Ever seen the movie “Black Hawk Down?” It’s an Oscar-winning 2001 war film based on a 1999 book by journalist Mark Bowden.
That book, which shares the same title, details a military raid known as the Battle of Mogadishu. The harrowing struggle involved our own U.S. troops, and resulted in one of the most intense urban combat scenarios to date.
Norm Hooten was a U.S. Army Master Sergeant on that fateful October morning in 1993. He was also a Delta Force team leader, flying into Mogadishu, Somalia, to capture members serving a regional warlord.
The core mission was successful. But as Hooten’s team was preparing to depart, enemy fire struck an American UH-60 Black Hawk helicopter.
As both the book and movie titles suggest, the Black Hawk proceeded to plummet out of the sky. For the next 18 hours, Hooten and his squadron battled their way to the crash site in a determined attempt to recover the deceased.
But as Hooten recently explained according to Fox affiliate WTVC, others were doing likewise. And this desperate race made for an incredibly tense and tenuous situation.
“Every other hostile militiaman in that city was doing the same thing,” Hooten said. “We were going to go in and recover every person that went in, if it took us forever to do so.”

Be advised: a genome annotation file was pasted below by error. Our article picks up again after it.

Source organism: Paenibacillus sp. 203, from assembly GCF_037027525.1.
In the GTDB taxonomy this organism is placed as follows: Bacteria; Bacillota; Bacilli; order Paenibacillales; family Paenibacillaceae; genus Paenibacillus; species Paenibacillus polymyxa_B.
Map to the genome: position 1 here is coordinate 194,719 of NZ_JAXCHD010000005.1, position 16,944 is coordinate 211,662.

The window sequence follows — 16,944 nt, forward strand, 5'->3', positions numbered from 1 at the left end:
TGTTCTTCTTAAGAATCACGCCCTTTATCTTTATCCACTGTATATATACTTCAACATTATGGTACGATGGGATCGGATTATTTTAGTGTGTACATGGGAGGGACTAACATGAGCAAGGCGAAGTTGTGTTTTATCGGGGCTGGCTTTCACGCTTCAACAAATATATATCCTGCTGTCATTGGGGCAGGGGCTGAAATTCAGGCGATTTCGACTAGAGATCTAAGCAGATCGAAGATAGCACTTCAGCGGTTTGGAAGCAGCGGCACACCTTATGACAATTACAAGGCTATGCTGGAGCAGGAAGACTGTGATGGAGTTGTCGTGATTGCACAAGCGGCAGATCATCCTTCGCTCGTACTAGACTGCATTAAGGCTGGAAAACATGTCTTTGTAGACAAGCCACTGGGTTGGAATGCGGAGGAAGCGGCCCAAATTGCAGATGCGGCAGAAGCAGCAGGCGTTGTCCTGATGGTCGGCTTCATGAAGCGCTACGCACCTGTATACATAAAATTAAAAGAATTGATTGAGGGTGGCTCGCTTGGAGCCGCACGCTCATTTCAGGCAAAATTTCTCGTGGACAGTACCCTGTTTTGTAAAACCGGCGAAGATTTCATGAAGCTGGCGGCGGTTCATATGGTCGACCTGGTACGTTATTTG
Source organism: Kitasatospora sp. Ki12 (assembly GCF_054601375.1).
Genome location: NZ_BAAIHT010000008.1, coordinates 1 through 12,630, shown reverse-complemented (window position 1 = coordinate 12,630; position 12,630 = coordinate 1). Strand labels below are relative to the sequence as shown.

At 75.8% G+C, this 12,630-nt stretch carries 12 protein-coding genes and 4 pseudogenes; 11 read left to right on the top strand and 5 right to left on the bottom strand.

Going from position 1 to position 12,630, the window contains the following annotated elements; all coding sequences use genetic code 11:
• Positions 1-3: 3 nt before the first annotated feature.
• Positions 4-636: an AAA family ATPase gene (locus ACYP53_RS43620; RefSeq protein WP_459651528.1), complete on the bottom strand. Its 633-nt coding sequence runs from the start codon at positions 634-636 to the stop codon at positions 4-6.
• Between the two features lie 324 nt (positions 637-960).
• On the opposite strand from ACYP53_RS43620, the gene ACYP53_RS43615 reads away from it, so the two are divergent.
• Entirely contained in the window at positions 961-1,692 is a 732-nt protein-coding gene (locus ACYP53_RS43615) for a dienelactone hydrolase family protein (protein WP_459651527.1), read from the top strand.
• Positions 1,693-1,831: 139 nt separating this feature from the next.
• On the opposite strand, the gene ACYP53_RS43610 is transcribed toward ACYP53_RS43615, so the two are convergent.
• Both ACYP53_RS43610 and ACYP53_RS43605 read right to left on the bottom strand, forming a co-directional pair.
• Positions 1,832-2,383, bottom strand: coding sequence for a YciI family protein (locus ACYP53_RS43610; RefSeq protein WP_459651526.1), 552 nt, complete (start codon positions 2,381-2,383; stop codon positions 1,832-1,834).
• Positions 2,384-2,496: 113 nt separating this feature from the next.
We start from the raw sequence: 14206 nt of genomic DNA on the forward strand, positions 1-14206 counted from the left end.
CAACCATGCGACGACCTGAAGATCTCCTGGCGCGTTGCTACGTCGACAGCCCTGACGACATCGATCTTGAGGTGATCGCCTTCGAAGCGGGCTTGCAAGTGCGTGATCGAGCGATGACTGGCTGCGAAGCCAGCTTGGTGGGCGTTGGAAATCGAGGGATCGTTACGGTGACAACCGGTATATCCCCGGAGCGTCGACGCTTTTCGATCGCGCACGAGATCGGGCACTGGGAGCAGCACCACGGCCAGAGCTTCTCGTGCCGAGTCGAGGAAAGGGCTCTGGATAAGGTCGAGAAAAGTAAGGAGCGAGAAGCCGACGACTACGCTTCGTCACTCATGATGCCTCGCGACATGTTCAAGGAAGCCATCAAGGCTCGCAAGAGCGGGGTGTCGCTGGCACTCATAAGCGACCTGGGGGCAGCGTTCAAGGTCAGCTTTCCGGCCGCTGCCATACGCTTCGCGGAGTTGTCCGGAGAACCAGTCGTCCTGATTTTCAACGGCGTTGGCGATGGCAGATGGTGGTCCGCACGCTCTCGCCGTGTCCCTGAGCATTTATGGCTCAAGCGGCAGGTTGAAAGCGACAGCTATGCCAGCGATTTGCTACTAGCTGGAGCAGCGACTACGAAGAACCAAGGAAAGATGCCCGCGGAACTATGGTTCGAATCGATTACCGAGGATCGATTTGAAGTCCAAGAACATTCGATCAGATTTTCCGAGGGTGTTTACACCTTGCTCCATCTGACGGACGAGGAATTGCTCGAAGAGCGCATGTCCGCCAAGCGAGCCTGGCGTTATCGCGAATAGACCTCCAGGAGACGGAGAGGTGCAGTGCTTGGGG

When all was said and done, 18 dedicated Americans lost their lives. Additionally, more than half of Hooten’s team sustained injuries.
One of Hooten’s soldiers went on to survive the struggle. But 20 years later, that same man wound up losing a different yet related battle.
Hooten’s teammate and close comrade eventually succumbed to opioid addiction. And in the process, he forever changed the course of Hooten’s own life.
“It was a different feeling losing a dear friend to a drug overdose than one in combat,” Hooten said.
The tragedy inspired Hooten to go back to school, where he ultimately earned his doctorate of pharmacy at the age of 55. Today, he works to save addicted veterans as a clinical pharmacist with the Orlando VA.
According to RehabSpot and Beach House Center for Recovery, addiction struggles involving veterans and opioids are definitely on the rise. And in some cases, they’re even more deadly than active combat.
PEW Charitable Trusts estimates that roughly 68,000 veterans battled opioid use disorder in 2015. This represents a worrisome three-fold increase over just 12 years.
PEW explains that chronic pain and post-traumatic stress disorder are extremely common among soldiers who have experienced active combat. Both of these issues are associated with higher rates of opioid prescribing, and some individuals begin depending on their medication to function.
“I used to think of it as a choice,” Hooten said. “But it’s really not a choice. It’s truly a disease.”
So Hooten has chosen to stand on the front lines, fighting to preserve as many veteran’s lives as possible. “Obviously I’m not gonna save all of them,” he humbly admitted. “But if I can save one or two of them, then it’s worth everything I’ve done up to this point.”
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